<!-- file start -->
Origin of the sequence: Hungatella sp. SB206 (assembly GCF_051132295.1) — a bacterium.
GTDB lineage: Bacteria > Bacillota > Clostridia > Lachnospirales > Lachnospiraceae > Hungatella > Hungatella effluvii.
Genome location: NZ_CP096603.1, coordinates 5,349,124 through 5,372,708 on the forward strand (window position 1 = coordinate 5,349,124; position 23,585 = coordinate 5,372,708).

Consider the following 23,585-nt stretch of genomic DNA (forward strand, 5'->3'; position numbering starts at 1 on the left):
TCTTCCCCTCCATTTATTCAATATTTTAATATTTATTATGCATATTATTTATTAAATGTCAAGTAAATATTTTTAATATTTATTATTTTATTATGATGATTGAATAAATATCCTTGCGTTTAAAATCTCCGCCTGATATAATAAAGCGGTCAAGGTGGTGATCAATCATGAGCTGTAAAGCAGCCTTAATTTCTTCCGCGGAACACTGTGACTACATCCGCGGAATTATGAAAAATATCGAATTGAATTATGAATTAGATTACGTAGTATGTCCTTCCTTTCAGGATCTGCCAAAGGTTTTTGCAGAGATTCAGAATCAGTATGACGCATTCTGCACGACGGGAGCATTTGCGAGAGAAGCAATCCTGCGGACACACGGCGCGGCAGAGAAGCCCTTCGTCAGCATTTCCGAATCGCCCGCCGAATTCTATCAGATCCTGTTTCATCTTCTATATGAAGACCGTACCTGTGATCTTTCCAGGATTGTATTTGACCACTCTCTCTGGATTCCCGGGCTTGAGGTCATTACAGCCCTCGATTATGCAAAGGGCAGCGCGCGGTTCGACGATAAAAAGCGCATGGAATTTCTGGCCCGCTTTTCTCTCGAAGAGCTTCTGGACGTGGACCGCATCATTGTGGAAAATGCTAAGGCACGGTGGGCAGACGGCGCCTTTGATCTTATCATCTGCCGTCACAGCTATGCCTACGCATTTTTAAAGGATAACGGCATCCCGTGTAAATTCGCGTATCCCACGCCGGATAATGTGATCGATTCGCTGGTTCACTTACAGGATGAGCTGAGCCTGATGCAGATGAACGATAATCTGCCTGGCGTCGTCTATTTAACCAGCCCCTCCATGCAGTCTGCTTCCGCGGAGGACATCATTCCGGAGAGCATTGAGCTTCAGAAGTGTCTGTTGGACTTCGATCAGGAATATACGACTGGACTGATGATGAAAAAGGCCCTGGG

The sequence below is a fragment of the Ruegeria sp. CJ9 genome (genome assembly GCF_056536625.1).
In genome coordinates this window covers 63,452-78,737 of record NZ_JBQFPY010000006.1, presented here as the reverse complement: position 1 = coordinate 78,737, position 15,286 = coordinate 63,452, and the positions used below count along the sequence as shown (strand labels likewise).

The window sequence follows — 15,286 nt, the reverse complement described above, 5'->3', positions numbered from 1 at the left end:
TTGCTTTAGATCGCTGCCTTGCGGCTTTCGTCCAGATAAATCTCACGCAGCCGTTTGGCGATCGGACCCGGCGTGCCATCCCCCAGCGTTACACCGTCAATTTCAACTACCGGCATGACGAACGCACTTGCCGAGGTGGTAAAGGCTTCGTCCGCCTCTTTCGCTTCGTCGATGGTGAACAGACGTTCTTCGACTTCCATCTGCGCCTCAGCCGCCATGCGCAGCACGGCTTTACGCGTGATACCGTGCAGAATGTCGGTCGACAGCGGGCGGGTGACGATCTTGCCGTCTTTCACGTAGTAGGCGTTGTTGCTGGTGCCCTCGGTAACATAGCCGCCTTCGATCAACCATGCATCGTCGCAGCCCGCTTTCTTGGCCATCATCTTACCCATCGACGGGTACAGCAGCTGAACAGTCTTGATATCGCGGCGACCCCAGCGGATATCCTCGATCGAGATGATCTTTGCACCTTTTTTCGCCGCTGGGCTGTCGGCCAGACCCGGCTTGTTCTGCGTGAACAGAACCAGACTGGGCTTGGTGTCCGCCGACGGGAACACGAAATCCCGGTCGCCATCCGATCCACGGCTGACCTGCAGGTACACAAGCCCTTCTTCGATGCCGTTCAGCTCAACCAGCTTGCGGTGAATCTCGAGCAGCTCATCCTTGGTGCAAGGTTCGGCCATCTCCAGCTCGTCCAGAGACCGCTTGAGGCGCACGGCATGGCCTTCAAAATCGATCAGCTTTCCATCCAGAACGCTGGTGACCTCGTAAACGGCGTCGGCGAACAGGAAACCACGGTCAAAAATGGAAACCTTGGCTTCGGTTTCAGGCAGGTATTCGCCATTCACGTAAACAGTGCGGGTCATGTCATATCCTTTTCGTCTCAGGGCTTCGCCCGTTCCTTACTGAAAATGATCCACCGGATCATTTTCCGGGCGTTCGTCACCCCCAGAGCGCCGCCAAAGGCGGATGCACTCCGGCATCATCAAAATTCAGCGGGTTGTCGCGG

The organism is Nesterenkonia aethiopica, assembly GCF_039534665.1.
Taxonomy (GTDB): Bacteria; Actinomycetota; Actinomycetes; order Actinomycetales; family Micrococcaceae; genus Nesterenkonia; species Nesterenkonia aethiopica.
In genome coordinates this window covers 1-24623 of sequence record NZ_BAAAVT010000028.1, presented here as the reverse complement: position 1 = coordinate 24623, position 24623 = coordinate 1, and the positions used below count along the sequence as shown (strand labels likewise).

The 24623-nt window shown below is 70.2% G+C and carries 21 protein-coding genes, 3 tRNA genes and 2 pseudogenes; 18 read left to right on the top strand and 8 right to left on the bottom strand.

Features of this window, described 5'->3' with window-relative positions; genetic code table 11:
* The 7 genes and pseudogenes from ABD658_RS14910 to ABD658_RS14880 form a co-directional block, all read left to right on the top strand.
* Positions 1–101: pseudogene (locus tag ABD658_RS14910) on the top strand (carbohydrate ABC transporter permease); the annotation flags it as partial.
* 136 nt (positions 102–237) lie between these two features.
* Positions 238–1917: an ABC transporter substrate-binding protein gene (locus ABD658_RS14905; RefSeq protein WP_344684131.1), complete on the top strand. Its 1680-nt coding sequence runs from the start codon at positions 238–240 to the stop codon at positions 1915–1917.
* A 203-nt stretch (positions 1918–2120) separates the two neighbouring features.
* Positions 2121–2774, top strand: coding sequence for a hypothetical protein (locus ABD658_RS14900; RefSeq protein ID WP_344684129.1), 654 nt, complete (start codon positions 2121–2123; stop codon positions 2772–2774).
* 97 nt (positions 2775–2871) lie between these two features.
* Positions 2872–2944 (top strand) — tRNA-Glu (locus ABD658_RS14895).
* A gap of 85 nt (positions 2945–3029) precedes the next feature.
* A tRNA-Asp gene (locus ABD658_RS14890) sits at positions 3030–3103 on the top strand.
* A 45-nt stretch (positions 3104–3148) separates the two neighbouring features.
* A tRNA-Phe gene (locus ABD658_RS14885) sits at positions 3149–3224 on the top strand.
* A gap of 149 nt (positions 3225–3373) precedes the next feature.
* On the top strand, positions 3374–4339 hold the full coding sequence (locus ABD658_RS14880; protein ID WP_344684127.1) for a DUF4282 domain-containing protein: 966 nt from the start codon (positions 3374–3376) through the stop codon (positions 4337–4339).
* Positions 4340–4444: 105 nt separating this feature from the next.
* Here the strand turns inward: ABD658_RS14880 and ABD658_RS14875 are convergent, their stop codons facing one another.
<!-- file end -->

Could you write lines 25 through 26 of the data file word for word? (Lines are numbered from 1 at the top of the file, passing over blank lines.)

* A 45-nt stretch (positions 3104–3148) separates the two neighbouring features.
* A tRNA-Phe gene (locus ABD658_RS14885) sits at positions 3149–3224 on the top strand.